BRICS Trade Ministers Look to Closer Economic Ties, Issue Support for Multilateralism
Last week, delegates and trade ministers from BRICS economies met in Magaliesburg, South Africa to discuss ways to strengthen the multilateral trade system and foster closer economic cooperation between BRICS member countries on a range of policy areas, including e-commerce.
The meeting comes as leaders gear up for the 10th annual BRICS Summit on the theme “BRICS in Africa: Collaboration for Inclusive Growth and Shared Prosperity in the 4th Industrial Revolution,” which will be held in Johannesburg later this month.
The BRICS are a grouping of major emerging markets comprising Brazil, Russia, India, China, and South Africa, and together account for 22 percent of global GDP. The coalition began including South Africa in its meetings in 2010.
Ministers focused on identifying means to support the multilateral trade system amid mounting global trade tensions. The bloc has been affected by Washington’s decision to implement steel and aluminium tariffs on national security grounds, though Brazil was granted an exemption and instead faces a combination of quotas and tariffs, depending on the sector involved.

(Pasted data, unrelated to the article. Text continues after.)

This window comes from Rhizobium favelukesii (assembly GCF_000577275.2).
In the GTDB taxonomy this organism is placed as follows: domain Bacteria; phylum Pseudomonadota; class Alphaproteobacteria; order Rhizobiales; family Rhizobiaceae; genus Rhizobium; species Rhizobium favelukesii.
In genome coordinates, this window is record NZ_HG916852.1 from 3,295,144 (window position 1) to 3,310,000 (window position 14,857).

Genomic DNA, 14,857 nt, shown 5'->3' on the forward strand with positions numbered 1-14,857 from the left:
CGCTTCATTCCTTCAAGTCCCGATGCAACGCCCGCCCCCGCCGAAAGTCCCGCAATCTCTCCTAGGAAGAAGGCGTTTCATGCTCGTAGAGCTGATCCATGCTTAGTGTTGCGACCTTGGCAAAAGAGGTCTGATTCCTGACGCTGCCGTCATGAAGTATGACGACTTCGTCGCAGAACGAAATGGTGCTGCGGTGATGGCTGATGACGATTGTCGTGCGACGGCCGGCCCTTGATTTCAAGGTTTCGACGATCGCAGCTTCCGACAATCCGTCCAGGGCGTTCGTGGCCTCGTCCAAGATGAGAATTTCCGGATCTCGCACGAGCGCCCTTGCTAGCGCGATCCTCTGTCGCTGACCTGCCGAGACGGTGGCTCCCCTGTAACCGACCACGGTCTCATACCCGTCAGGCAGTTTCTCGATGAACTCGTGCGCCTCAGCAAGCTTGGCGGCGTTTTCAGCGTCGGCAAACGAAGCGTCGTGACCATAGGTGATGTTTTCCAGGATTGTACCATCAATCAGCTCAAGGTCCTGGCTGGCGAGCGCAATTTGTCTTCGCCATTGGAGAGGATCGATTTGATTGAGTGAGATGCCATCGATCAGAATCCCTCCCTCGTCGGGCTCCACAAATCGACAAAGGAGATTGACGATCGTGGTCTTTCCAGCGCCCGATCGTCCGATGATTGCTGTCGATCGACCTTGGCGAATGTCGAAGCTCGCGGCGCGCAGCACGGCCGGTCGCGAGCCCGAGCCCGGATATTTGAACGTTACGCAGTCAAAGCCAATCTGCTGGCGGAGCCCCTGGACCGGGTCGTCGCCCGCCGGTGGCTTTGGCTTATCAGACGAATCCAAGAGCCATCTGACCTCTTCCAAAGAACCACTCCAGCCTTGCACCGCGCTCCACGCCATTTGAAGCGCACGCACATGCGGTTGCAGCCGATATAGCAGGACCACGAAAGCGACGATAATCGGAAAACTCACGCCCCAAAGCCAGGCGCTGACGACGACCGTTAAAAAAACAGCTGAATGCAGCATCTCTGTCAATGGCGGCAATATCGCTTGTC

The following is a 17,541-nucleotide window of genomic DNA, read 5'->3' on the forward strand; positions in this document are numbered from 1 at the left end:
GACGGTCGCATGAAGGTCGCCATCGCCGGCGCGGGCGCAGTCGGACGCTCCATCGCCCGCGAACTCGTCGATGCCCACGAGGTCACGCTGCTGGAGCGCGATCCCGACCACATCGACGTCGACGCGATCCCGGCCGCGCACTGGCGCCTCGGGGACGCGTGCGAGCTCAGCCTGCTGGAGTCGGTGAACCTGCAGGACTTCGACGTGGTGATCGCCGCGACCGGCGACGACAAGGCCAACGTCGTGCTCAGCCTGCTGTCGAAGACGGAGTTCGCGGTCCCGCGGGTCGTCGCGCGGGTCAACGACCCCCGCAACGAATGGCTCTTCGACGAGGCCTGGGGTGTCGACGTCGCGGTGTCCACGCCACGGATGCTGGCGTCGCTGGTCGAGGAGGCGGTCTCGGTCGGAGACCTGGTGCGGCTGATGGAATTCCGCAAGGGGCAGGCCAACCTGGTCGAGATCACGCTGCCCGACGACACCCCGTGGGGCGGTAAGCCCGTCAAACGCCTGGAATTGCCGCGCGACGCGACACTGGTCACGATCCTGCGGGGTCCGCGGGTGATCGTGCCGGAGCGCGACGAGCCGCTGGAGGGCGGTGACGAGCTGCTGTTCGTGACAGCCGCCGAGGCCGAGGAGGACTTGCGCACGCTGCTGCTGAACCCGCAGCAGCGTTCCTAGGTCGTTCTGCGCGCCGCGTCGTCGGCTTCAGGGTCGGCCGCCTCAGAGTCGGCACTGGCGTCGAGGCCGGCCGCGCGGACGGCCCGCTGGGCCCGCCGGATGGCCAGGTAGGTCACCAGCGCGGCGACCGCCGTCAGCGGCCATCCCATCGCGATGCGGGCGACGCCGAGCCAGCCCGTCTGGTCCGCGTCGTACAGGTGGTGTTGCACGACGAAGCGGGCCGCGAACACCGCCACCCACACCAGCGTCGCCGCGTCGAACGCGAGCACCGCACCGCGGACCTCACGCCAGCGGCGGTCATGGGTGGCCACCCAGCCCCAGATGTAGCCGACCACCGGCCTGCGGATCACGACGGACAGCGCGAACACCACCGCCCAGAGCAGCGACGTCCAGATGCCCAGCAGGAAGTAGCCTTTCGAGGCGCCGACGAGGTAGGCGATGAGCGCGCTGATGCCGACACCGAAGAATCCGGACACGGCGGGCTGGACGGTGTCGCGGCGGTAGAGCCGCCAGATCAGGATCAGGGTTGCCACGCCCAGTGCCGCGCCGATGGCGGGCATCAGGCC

China and Russia have already filed WTO disputes on the subject, as have various other WTO members, with Switzerland being the latest to file a request for consultations at the global trade club. (See Bridges Weekly, 5 July 2018)
Furthermore, US tariffs of 25 percent targeting additional Chinese products went into force on Friday, following an investigation into China’s intellectual property practices and alleged forced technology transfers. Beijing applied its own measures on US$34 billion worth of US products the same day. (See Bridges Weekly, 21 June 2018 and related story, this edition)
“We are deeply concerned with the systemic impact of unilateral measures that are incompatible with World Trade Organization (WTO) rules and that put the multilateral trading system at risk,” read the joint communiqué issued following the BRICS meeting.